When we buy a house or an apartment in a building, we enter the wonderful world of the neighborhood community. Yes, although they have tried to sell us on television and comedy shows that can be something at least catastrophic, the truth is that living on a farm has many benefits. But hey, we are not really talking about that, but about the position that you can have when you become a homeowner. And it is that, once you acquire your house you can become president of the condominium community. We are going to tell you everything you need to know about it so that you are not caught by surprise.
5 answers to your questions about the president of the condominium community
Who can be and who can’t?
Anyone who owns or co-owns a dwelling or a premise can be president of the condominium community. This means that all those who rent an apartment cannot hold that position.
How is the president of the condominium community elected?
The most common way is through lottery or rotating shifts. And, in general, there are usually no volunteers for that position. Of course, on the occasions when someone shows up voluntarily, the necessary agreement to be elected is that of the simple majority of the owners (only one vote per home will count).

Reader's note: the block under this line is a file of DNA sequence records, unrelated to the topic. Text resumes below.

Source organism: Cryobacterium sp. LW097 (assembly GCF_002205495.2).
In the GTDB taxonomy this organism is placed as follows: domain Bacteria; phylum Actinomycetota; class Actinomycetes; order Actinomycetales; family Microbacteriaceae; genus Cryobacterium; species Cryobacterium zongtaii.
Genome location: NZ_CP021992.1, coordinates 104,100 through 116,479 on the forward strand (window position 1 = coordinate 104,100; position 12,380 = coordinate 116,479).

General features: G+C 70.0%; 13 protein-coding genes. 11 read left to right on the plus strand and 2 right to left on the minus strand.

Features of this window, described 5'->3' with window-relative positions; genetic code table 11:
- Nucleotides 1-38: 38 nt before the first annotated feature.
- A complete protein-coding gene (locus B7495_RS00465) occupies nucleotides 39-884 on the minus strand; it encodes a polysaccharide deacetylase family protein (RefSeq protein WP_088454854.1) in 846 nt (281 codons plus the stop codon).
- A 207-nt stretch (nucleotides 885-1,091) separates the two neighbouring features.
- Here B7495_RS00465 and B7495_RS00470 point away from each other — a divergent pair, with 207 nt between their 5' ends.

How long is the charge?
It depends on the statutes of each condominium community, but usually the mandate is for one year.
What does a condominium community president have to do?
The functions of this position are mainly those of secretary and administrator. Below we tell you, in more detail, what his/her responsibilities are:
- To call the ordinary meetings of homeowners, as well as to moderate them and close the minutes. This must be done at least once a year.
- When there is some reason for urgency, such as a problem between neighbours or a breakdown affecting the whole building, you will have to call extraordinary meetings.
- Take charge of contracting cleaning services, concierges and asking for help (always having consulted the other neighbours).
- Demand judicially the payment of debts. If there is a debtor in the building, the president must demand judicially (after agreement in the meeting) the payment of the debts.
If I don’t want to be, can I refuse?
Yes, you can refuse, but on strong grounds such as:
- Age: owners who are over 70 years old can exempt themselves from this obligation.
- Demonstrate incompatibility for the position.
- Suffering physical or psychological limitations.
- Having an illness that prevents you from working.
What is the process for not accepting the position?
The first thing you need to know is that if you are going to refuse, you have to tell your neighbours and have them agree to make a new choice. In the event that an agreement is not reached, it will have to be made through the courts by presenting a written statement to the judge explaining the reasons why you cannot practice. This process usually takes a month, so during this time and in order not to have any problems, you will have to carry out your duties as president of the condominium community until everything is resolved.